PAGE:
Kirkus Reviews
Boosterish advice for teens and preteens looking for ways to board the eco-wagon and bring along some friends. Urging readers to "greenify" house, school, car, community and especially themselves, as well as spread the word to peers, 'rents and politicians, Petronis tallies many more than 47 general ways. These range in amount of effort required from bringing rather than buying lunch, plunking a full bottle into the toilet tank to cut down the flush and turning off the ignition before making out to organizing a clothing swap and applying for grants. The book's thoroughness is to be praised: Kids are exhorted first to buy clothes made with "e-fibers" such as organic cotton, hang them dry instead of putting them in the dryer and then swap or resell them when it's time to move on. Parenthetical page references helpfully take readers to related topics. Though the author is more focused on providing ideas and inspiration than specific nuts and bolts, she does close with pages of source notes, plus a hefty annotated list of organizations with grant providers and sites aimed at teens marked by icons. Nothing new here, but nothing that isn't both feasible and necessary, either. (Nonfiction. 11-16)
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Product Details

  • ISBN-13: 9780547687254
  • Publisher: Zest
  • Publication date: 1/3/2012
  • Sold by: Barnes & Noble
  • Format: eBook
  • Pages: 128
  • Sales rank: 1,253,035
  • Age range: 12 years
  • File size: 3 MB

Meet the Author

Lexi Petronis has written articles about health, nutrition, and teen life for magazines such as CosmoGIRL!, Glamour, and Fitness. She also blogs about environmental news for Glamour.com. She lives in Albuquerque, New Mexico.

Karen Macklin is a San Francisco-based writer, editor, and teacher. She has written for The New York Times, San Francisco Weekly, and Yoga Journal on arts, culture, travel, and health. Her creative works, which include plays and poetry, have been produced and published in the US and Italy. She is also the co-author of Zest Books’ Indie Girl.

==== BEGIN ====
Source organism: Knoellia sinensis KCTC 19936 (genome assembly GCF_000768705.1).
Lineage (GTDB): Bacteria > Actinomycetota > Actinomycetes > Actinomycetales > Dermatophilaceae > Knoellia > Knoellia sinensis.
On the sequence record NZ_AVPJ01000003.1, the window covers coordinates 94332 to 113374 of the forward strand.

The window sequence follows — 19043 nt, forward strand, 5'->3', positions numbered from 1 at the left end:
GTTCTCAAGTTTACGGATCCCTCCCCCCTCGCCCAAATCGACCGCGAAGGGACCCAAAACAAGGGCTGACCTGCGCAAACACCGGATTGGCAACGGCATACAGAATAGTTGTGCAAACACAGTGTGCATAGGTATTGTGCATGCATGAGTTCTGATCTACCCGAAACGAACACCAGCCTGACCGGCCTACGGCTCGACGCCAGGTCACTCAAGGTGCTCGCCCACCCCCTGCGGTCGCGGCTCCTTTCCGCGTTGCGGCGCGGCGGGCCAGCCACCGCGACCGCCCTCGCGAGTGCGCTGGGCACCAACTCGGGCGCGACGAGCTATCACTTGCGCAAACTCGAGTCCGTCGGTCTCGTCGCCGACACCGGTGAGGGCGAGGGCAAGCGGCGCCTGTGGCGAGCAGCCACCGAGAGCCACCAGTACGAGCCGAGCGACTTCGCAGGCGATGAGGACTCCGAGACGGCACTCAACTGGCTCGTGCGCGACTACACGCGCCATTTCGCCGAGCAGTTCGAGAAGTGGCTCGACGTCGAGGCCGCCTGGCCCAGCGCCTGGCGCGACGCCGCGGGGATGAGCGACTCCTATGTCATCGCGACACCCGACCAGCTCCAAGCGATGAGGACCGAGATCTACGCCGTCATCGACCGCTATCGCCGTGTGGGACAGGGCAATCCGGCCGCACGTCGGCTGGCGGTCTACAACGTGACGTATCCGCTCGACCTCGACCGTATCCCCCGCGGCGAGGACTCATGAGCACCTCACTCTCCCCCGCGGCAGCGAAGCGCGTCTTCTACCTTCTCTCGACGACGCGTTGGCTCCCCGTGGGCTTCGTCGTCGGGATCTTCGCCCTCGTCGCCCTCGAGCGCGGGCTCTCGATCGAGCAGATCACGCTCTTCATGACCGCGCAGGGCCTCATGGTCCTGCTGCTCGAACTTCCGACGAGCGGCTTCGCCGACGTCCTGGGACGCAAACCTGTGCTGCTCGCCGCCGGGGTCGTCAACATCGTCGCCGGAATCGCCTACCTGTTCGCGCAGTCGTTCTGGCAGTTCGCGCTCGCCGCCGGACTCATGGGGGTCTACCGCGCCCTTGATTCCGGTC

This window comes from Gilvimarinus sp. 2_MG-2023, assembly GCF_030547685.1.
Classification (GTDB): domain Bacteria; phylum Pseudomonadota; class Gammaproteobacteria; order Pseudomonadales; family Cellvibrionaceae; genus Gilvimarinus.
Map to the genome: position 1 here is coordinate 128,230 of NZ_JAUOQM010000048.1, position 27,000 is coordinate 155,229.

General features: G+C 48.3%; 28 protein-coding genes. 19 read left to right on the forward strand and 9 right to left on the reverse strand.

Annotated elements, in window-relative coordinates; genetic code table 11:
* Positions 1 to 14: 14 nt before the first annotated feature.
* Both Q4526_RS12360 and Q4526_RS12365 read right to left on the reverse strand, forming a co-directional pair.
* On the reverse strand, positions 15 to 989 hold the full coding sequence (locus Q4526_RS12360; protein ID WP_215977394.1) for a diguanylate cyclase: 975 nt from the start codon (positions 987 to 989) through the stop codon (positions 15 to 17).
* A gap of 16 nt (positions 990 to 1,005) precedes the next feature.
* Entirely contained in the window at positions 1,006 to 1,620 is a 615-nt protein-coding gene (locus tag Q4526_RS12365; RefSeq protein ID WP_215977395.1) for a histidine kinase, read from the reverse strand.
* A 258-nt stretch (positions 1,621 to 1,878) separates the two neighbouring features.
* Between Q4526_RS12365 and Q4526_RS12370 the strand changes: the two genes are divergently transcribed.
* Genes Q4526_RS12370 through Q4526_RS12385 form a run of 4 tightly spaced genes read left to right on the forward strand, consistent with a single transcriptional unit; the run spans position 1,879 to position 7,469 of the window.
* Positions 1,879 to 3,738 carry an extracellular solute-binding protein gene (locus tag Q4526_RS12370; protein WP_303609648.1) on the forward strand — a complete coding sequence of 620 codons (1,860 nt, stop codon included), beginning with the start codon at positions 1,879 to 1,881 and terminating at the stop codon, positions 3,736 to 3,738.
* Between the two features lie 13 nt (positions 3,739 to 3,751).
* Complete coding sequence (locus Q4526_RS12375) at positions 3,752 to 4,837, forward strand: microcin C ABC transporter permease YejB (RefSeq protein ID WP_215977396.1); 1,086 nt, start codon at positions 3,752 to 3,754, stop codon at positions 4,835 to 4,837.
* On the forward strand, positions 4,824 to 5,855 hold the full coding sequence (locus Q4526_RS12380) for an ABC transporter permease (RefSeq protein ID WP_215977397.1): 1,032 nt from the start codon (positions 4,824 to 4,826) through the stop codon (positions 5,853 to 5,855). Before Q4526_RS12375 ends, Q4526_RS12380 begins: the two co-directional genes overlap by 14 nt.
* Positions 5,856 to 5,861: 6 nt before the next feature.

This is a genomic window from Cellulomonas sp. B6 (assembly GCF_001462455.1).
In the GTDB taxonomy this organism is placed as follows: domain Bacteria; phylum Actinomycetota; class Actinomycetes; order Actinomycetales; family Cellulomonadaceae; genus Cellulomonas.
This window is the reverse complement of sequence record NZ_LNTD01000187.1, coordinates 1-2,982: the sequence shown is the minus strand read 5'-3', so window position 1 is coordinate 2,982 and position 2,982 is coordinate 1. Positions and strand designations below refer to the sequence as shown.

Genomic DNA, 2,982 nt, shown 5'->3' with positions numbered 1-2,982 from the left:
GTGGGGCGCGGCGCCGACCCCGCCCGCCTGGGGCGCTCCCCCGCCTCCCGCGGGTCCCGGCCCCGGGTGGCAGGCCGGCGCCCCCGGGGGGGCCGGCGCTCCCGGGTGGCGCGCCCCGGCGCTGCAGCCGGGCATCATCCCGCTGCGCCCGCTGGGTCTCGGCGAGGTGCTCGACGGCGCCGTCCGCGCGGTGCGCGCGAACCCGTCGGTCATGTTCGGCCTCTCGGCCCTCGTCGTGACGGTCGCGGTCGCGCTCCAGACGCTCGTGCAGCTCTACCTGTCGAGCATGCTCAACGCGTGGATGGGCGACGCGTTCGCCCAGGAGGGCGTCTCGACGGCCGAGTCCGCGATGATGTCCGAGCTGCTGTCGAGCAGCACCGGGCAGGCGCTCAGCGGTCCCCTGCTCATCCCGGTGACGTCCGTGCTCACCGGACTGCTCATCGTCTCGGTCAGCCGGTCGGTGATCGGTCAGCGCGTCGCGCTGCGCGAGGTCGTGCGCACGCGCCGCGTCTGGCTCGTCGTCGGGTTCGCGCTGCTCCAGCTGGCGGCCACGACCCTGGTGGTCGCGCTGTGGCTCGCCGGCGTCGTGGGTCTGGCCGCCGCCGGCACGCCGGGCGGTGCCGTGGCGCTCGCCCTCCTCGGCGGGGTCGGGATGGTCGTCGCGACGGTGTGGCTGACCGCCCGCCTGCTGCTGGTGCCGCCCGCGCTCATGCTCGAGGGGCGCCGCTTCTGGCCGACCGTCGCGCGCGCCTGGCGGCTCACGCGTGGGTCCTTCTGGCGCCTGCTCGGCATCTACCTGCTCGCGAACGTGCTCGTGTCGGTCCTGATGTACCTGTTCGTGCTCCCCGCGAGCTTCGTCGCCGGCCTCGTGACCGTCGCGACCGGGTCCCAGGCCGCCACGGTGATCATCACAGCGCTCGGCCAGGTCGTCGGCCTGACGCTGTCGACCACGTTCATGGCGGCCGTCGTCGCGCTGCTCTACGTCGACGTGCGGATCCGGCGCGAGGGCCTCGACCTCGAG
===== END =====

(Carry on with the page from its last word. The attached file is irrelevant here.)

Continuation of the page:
Lexi Petronis has written articles about health, nutrition, and teen life for magazines such as CosmoGIRL!, Glamour, and Fitness. She also blogs about environmental news for Glamour.com. She lives in Albuquerque, New Mexico.
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Read an Excerpt


There’s no doubt about it, our environment is in crisis. Everywhere you go, people are talking about it: how the earth is warming up as a result of too much carbon dioxide in the air and too few trees left to absorb it, how oil-drilling is ruining natural habitats, how trash is overflowing into our waterways, and how chemicals used in various products are making people and wildlife sick. Ugh.

You know the planet is in trouble. The question is: What can you do about it? Go out and buy a brand new $30,000 hybrid car? Persuade all of the health clubs in your town to install low-flow showerheads and toilets? Revamp your entire house to operate on solar heat? Come on — you know better than anyone that this kind of stuff is hardly a reality for most high school kids. But what’s the point of mulling over what you can’t do, when there is so much that you can do?